Self-assessment of oral health status, behaviours and oral health risk factors among adolescents from urban and peri-urban public schools in Maputo City
Mepatia, Amália Issufo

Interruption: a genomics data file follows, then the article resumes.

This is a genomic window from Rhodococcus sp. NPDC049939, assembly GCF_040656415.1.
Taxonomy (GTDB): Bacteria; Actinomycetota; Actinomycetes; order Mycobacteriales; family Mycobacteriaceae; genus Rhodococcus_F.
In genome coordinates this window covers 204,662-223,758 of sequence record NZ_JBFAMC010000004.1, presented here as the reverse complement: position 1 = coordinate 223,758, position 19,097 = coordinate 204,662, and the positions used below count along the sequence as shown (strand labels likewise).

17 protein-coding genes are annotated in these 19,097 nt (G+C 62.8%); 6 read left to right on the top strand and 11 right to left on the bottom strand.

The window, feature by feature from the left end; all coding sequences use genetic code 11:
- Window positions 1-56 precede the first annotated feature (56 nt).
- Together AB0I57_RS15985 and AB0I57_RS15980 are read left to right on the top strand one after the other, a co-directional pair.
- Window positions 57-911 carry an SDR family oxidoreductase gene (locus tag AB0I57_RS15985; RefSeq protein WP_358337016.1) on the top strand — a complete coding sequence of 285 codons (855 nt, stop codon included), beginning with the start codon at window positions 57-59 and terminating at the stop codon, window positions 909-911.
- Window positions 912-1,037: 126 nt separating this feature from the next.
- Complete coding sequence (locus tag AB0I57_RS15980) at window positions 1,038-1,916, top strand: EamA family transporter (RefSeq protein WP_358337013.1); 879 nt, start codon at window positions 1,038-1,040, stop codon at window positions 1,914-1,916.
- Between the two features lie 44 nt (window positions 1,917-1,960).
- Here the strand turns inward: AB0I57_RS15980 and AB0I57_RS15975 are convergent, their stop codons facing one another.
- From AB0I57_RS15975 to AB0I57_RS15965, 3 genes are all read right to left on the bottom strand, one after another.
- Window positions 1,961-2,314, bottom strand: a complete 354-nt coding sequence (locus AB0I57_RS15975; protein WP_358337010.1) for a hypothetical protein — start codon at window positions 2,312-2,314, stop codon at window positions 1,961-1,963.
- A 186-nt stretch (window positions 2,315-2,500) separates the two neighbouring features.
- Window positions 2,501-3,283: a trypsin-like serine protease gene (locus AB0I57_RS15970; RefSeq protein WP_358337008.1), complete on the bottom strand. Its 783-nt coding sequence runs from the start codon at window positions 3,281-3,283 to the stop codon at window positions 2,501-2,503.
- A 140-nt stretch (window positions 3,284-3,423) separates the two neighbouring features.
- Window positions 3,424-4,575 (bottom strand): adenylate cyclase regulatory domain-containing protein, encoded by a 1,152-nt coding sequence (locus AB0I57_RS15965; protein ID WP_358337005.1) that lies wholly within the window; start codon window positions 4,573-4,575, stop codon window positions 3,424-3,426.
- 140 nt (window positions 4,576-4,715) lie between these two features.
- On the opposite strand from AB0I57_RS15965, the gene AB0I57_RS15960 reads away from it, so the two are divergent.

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A good oral health self-perception can contribute to improved knowledge of oral health self-care and practice as well as increase the proper use of dental care services. This study evaluated how adolescents from urban and peri-urban Maputo City assess their oral health status, behaviour and oral health risk factors. This is an analytic cross-sectional study, conducted in the urban and peri-urban schools of Maputo City involving adolescents in the age groups of 12 and 15-19 years old. The study was carried out in five schools, three Complete Primary schools and two Secondary schools from urban and peri-urban areas in Maputo City selected by convenience due to their geographic location. The size of the sample was 500 comprising 236 twelve year olds and 264 15-19 year olds. Data was collected using a self-completion questionnaire designed by the World Health Organization (WHO) and translated into Portuguese. The questionnaire included variables such as socio-demographic data (age, gender, location and parent or guardian level of education), self-assessment of oral health status and quality of life; self reported oral health behaviour and lifestyles, oral health risk factor knowledge (alcohol, tobacco and dietary), dental visits and daily impact of oral health. Chi-square for associations and a Spearman correlation tests were used to determine relationships between categorical data. All tests were assumed statistically significant at p≤0.05. The results showed that most of the adolescents classified their teeth (49.7%) and gum (38.2%) health as normal. There was no statistical difference between adolescents from urban and peri-urban schools (Spearman rs (399) = 0,114, p =0,02). The majority (n=322; 65.2%) of the adolescents clean their teeth twice a day. There was no difference between school level (primary and secondary school) and frequency of teeth cleaning. Most of the adolescents use a toothbrush (97.8%) and toothpaste (93.5%) to clean their teeth and only 11.9% also use dental floss but 52.1% didn´t know if their toothpaste was fluoridated or not. Smoking was reported by less than 1% of the adolescents. The main reason for dental service utilization, (reported by 67.5%) was pain or problems with teeth, gums or mouth. There was an association between oral health status and problems experienced in daily life because of their teeth and mouth. There was no significant difference for oral health assessment, risk factors and behaviours, between adolescents from urban and peri-urban schools. Although some satisfactory results were found, the need to strengthen oral health promotion in schools is high, especially considering the causes for dental service utilization were mostly pain and trouble with teeth in this group.